Met Police use the Tories’ draconian new anti-protest laws for a show of force during the coronation

Anti-monarchist protesters hold signs saying 'Not My King' in the run-up to the Met Police enforcing new anti-protest laws Met Police Protest
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The Metropolitan Police were out in force during the coronation of Charles Windsor on Saturday 6 May. During the run-up, they boasted of plans to deploy 11,500 officers into London. However, the event was overshadowed by the Met’s zealous use of new anti-protest laws.


Republic is a UK-based group that wants “to see the monarchy abolished” and replaced by an elected head of state. The organisation was set up in 1983 and formalised in 2006. Charles’ coronation over the weekend gave the group a prime opportunity to get its message across. It started a campaign under the banner of #NotMyKing, and planned to protest during the coronation itself. The Met Police, however, had other ideas.

At 7.28am on 6 May, before the coronation had even begun, the Alliance of European Republican Movements posted a video to Twitter showing police arresting Republic members:

Read on...

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A few minutes later, Labour for a Republic shared a photo of Met Police officers searching a van full of Not My King placards:

The Guardian later reported that:

Graham Smith, the chief executive of Republic, had been collecting drinks and placards for demonstrators at the main site of the protest on Trafalgar Square… when he was stopped along with five others by police on nearby St Martin’s Lane.

The group had been walking behind a rental van containing hundreds of placards when they were approached by the police and searched.

This took place despite “meetings and agreements” between Republic and the Met Police, according to the anti-monarchist group.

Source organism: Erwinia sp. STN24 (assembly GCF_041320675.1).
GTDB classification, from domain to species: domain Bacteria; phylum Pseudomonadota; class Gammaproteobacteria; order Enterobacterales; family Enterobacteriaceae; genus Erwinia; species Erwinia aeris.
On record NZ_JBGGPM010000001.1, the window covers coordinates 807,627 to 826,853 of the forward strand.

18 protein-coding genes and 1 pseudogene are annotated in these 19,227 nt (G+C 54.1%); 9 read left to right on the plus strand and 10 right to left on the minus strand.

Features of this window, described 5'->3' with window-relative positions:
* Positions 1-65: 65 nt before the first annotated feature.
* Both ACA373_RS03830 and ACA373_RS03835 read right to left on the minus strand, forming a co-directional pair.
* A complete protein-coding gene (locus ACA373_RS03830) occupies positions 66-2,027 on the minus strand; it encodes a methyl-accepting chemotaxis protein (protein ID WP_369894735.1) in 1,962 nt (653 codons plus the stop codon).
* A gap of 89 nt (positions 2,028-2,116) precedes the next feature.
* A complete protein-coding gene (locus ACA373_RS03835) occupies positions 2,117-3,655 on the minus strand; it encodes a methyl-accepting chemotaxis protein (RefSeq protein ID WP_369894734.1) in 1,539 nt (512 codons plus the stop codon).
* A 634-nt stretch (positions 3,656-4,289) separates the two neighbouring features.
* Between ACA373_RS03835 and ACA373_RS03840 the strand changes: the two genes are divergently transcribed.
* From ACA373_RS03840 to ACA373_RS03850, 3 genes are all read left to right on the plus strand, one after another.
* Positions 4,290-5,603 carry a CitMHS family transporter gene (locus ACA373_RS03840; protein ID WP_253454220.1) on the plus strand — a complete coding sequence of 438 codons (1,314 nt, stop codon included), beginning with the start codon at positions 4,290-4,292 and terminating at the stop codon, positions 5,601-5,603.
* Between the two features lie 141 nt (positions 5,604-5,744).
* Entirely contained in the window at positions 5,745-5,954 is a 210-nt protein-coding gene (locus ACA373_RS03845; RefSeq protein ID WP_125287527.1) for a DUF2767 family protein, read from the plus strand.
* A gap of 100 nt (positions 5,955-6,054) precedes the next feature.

The Met Police claimed they had arrested the six due to suspicions over “lock on devices”:

Lock-ons are typically performed with items that require some work to undo. This could mean anything from bike locks to barrels filled with concrete. However, Republic’s head – Graham Smith – tweeted that the group made it clear to police at the time that the “devices” were in fact luggage straps:

The police released the first Republic protester nearly 16 hours after their arrest. The group posted that all were released at 3pm on 7 May, and the Met Police said it had released all six with no further action.

Met Police arrest council volunteers

That wasn’t the whole of the Met Police’s rampage though. It turned out that officers had arrested three people at around 2am on Saturday morning for carrying rape alarms. All three were volunteers for the Westminster City Council’s Night Stars public safety team. They hand them out to women on London’s streets at night.

Journalist Mic Wright, who first reported the arrests, showed the results of officers’ rough treatment of volunteer Riz Choudry:

The Met Police told ITV News that they had “received intelligence” people were going to use rape alarms to disrupt the coronation. This came after the Mail on Sunday published similar claims in the lead-up to the event. Wright said the source of the Mail‘s story was the Met Police itself, whose head of press is a former Daily Mail journalist. As a result, Wright told BBC Radio 5 Live:

the police put in place the means to arrest people ahead of time by placing this in a friendly media outlet

However, it’s questionable whether the police needed to manufacture an excuse.

Laws rushed in for the coronation

The Independent‘s Lizzie Dearden shared a full breakdown of Met Police arrests on Saturday: